In the past, I have compared both the general online search engines, such as Google, Bing and others, as well as individual database search engines. In doing this, I have used the name of my Great-grandfather as a search term. This was done for a variety of reasons, primarily because I already know approximately how much information is contained on the Web about him and because his name was just distinctive enough to be a good indication of the effectiveness of the search engine's ability to filter out false positives.
I recent did a search for another ancestor in a major online database and got some interesting results. My search included his name and other information including his date and place of birth and date and place of death. However, the results came back with some limited information on the ancestor but many more false positives, all of which were for people who did not match either the birth date (i.e. lived before) or the death date (i.e. lived after). For example, the ancestor died in the 1890s, but I consistently got suggested matches for U.S. Census records after 1900. This started me thinking as to why the programmers added those types of fields into their search terms if the program was not sophisticated enough to make those types of distinctions.
What is more frustrating than false positives is a complete lack of response, where the search engine returns no matches. This happens frequently, even when I search for a very common name or even a common place. Usually, the problem lies with something ridiculous such as adding or not adding an initial capital letter or something similar. It is more common when I am searching for a particular string of words or letters. For example, if I enclose the name in quotation marks to specify the entire name. Of course, it is entirely possible that the person is listed in the database but not with that specific name.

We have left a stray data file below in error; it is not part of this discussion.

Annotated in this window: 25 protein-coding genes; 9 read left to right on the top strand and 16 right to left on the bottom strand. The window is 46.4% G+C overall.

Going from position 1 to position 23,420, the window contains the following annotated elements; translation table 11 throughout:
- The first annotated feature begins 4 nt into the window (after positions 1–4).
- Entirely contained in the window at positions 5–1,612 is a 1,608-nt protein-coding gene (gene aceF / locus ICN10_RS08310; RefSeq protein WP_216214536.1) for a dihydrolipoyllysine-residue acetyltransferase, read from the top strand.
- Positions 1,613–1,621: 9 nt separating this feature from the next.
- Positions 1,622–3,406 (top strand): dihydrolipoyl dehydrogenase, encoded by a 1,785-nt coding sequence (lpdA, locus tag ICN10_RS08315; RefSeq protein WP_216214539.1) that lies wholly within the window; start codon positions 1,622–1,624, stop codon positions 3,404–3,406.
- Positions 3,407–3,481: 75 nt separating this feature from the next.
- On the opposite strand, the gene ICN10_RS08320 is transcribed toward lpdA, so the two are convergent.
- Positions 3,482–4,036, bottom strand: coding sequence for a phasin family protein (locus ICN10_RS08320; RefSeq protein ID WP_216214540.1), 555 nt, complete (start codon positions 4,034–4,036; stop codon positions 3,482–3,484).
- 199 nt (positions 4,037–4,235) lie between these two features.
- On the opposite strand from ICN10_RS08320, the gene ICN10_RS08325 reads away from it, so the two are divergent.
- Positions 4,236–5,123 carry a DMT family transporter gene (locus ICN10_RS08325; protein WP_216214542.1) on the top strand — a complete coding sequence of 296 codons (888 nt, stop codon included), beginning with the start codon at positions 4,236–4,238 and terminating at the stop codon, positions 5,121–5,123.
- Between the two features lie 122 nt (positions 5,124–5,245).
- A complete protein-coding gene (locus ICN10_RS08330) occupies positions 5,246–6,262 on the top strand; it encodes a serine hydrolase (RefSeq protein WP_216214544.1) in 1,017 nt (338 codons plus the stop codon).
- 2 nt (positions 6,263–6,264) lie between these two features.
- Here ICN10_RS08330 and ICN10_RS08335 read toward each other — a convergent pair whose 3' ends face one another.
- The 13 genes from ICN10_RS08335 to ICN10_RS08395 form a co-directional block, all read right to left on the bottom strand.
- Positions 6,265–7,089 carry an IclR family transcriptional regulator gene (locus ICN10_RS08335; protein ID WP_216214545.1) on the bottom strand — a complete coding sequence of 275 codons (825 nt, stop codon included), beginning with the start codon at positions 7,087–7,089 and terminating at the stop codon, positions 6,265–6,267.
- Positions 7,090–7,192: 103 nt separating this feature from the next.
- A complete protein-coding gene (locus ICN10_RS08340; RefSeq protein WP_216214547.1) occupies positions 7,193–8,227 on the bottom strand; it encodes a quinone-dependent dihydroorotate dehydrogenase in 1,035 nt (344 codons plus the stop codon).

So, in order to judge the effectiveness of any particular search engine, I decided that looking for names was a good way to judge whether or not a the program worked and how it worked. I also occurred to me that I should use a specific document that I know exists as a test. I decided to combine the two and add a book about my Great-grandfather, Henry Martin Tanner, as an additional test of the search engines capability. Of course, this would not help if the database did not have any book titles or names, but the same principle could apply, I would just have to look for a general terms and then get more specific, adapting the searches to the type of information I expected from the database.
It has been some time since I compared the general search engines, so I thought I would get right down to business with a quick review of where they stand today and then go on to some more specific types of database searches. The book I chose is as follows: